The opportunity to combine his passions of art and psychology in a project that will benefit a population about which he cares deeply—GLBT elders—is almost a dream come true for Clinical Counseling student Gregg (Cal) Calvird. But it is a vision that he will soon transform into reality.
As one of Chicago’s 33 recently named Albert Schweitzer Fellows, Calvird will spend the coming year using the concept of “value-neutral art” to decrease social isolation and increase self-esteem in an older-adult population served by Center on Halsted’s SAGE (Services and Advocacy for Gay, Lesbian, Bisexual and Transgender Elders) program. The project’s purpose will be to tap into each individual’s creativity and focus on the artistic process rather than the end product.
“Value-neutral art allows people to stay with their own intuition and their own energy, rather that reacting to what others might think about what they’re creating,” he says. “It’s all about the kind of art you did when you were younger without worrying about making a mess. It isn’t important that it’s ‘good art.’ What’s important is that it’s your art.”
Calvird’s fellowship will enable him to use the activity—one that he has spent seven years facilitating with a diverse population at Evanston’s Open Studio Project—to engage and motivate the center’s GLBT clients who are 45 and older. A critical aspect of the project is that, in addition to taking part in the activities, these clients will help develop it.
“While I have my ideas about how a program like this should look, I am very open to having the participants help define it,” he says, adding that if their ideas differ dramatically from his, he is prepared to find a way to balance the two ways of thinking.
“There’s a difference between the healthy resistance of people who want to define their own goals and those of people who don’t want to engage in new activities that can be scary—like artmaking or sharing their own writing,” he explains. “It may become a question of where do I let go of my ideas, or where do I draw a boundary and say that I think this is an essential part of the program and we need to at least try it my way.”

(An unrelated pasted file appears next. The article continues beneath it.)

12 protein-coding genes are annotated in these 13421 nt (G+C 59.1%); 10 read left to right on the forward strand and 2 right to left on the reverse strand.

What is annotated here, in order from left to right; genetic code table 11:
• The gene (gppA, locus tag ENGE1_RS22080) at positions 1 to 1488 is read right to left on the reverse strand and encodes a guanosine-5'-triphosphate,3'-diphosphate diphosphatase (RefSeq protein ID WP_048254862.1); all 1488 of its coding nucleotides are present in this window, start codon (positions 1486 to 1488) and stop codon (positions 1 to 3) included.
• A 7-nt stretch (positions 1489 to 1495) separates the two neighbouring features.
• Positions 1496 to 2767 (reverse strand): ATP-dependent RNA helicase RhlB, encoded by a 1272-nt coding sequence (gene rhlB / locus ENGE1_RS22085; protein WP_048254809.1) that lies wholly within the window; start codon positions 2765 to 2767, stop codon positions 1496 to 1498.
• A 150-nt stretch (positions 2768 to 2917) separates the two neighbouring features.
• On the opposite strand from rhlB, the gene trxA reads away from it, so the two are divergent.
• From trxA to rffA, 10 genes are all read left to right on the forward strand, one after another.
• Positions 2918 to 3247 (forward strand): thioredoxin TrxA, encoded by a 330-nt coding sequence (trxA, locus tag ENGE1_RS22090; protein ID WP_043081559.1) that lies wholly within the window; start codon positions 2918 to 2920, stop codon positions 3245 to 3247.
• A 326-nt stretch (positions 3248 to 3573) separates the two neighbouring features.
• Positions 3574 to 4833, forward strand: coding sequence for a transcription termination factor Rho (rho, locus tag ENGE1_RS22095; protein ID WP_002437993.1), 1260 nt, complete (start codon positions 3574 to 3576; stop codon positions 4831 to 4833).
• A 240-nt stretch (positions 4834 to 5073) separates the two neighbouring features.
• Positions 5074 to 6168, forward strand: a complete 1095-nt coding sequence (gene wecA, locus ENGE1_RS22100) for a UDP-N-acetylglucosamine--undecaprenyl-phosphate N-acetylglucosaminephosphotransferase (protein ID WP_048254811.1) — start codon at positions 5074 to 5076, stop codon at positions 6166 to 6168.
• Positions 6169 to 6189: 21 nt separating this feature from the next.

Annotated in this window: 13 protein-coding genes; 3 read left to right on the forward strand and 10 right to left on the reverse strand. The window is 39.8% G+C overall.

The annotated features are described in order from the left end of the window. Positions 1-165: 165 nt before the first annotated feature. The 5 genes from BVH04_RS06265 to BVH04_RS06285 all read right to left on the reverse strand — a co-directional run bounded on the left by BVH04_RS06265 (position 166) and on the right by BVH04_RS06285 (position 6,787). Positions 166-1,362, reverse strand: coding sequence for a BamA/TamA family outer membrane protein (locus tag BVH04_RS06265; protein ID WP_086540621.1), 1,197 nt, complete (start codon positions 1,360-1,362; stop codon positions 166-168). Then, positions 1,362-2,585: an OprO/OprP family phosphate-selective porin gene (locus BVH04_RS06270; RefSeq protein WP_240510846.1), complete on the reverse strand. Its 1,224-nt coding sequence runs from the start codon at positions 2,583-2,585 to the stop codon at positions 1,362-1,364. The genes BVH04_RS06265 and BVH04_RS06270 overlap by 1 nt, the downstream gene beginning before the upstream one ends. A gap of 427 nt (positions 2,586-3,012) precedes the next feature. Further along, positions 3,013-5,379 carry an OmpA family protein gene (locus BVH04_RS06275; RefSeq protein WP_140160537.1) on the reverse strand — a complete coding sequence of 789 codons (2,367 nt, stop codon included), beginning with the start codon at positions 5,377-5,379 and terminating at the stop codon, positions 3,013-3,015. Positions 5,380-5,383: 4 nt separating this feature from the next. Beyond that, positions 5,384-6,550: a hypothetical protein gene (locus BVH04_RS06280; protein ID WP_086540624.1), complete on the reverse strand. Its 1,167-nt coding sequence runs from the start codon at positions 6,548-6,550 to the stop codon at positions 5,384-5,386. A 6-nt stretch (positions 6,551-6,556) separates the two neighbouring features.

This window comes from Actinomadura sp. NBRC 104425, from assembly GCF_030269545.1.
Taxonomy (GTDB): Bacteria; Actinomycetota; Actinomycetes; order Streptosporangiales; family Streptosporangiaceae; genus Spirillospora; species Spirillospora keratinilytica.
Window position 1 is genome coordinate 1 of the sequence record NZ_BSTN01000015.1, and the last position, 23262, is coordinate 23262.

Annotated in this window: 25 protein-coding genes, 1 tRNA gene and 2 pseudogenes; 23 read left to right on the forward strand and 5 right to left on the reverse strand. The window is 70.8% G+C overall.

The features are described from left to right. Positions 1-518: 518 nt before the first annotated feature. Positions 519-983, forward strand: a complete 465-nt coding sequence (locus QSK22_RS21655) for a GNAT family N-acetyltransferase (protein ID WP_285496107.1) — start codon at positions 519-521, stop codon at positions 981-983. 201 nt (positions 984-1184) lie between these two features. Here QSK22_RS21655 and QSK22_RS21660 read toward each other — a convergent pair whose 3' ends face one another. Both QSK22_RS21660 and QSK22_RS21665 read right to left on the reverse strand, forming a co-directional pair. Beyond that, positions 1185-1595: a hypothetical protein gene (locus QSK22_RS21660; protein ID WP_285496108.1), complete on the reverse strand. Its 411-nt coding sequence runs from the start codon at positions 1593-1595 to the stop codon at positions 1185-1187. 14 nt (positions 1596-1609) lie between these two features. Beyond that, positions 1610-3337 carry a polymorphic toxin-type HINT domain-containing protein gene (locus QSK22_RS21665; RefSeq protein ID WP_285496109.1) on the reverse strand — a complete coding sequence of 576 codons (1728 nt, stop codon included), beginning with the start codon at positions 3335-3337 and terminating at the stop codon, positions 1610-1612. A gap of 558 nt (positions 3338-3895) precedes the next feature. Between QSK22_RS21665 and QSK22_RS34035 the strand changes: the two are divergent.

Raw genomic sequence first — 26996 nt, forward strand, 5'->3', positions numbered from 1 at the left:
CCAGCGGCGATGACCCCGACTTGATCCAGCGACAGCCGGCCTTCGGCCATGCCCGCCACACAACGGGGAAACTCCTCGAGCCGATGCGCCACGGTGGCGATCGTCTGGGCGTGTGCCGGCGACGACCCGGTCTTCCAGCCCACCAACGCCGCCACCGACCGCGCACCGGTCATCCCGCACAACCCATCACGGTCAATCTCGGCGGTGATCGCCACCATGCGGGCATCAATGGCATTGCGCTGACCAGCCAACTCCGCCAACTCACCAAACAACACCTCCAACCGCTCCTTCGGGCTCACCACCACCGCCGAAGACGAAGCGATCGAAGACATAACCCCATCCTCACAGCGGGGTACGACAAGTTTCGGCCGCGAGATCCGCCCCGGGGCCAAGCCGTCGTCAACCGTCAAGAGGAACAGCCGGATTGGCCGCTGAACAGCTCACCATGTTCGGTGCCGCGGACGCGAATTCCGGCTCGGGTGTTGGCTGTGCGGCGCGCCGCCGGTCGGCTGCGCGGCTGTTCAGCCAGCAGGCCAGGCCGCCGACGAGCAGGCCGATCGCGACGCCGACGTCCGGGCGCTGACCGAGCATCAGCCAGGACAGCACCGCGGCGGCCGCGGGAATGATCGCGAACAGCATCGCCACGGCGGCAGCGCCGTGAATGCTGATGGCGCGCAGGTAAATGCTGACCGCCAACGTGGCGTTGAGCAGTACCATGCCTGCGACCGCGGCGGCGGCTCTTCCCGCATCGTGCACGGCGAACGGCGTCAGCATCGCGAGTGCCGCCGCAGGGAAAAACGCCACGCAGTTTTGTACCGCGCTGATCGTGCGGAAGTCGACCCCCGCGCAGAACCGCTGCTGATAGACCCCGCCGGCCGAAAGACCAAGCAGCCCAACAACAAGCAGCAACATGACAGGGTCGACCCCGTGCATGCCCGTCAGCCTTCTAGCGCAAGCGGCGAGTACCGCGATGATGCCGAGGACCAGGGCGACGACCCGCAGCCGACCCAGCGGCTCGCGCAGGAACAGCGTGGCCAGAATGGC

However the program development process goes, Calvird is committed to its culmination in an activity that engages SAGE clients on a new level and encourages their interaction. The plan he envisions is a 12-week series of workshops in which participants will create art, write about it, and share their written thoughts with others in the group. A key aspect of the group process—and what makes it value-neutral art—is that clients will neither criticize nor compliment one another’s work.
“I’m always amazed at the inner wisdom and creative intuition that comes out during this process,” Calvird says.
Serena Worthington, who directs the SAGE program, is anticipating the benefits that the project will bring to her clients.
“It’s a powerful model and unlike any other programs that we offer the center,” she says. “While we do have clients who participate in an open-art studio here, Cal’s project is designed as a very nonjudgmental model that encourages people to work as individuals but establishes intimacy through the shared-group process. It can help people overcome anxieties about their artwork and to make it possible for them to delve deeper into the process.”
Although she and Calvird have been talking about starting a program of this type since Center on Halsted opened two years ago, it came down to a matter of resources.
“Cal went out and found his own funding so that we could do it,” she says.
The Albert Schweitzer Fellowship proved a perfect fit for the project. Awarded annually to graduate students in 11 selected cities, the fellowships enable recipients to launch health-related service projects that benefit underserved communities. Recipients are also expected to remain “Fellows for Life” who continue to take an active role in community service and to live Dr. Schweitzer’s reverence-for-life philosophy.
A former glassblower and clinical massage therapist who decided on a career in psychology after turning 40, Calvird is the second TCS student to be chosen as a Schweitzer Fellow. In 2008, School Psychology student Laura Granros received a fellowship to develop Storyworks, an after-school reading program for disadvantaged children. Click here to read her interview.
Calvird’s fellowship requires him to devote a minimum of 200 hours of service and to create a program that can be sustained after funding ends.
“We are so excited to have this program at Center on Halsted,” Worthington said. “It will provide a wonderful option for clients who are interested in a high-quality program based on art and writing.”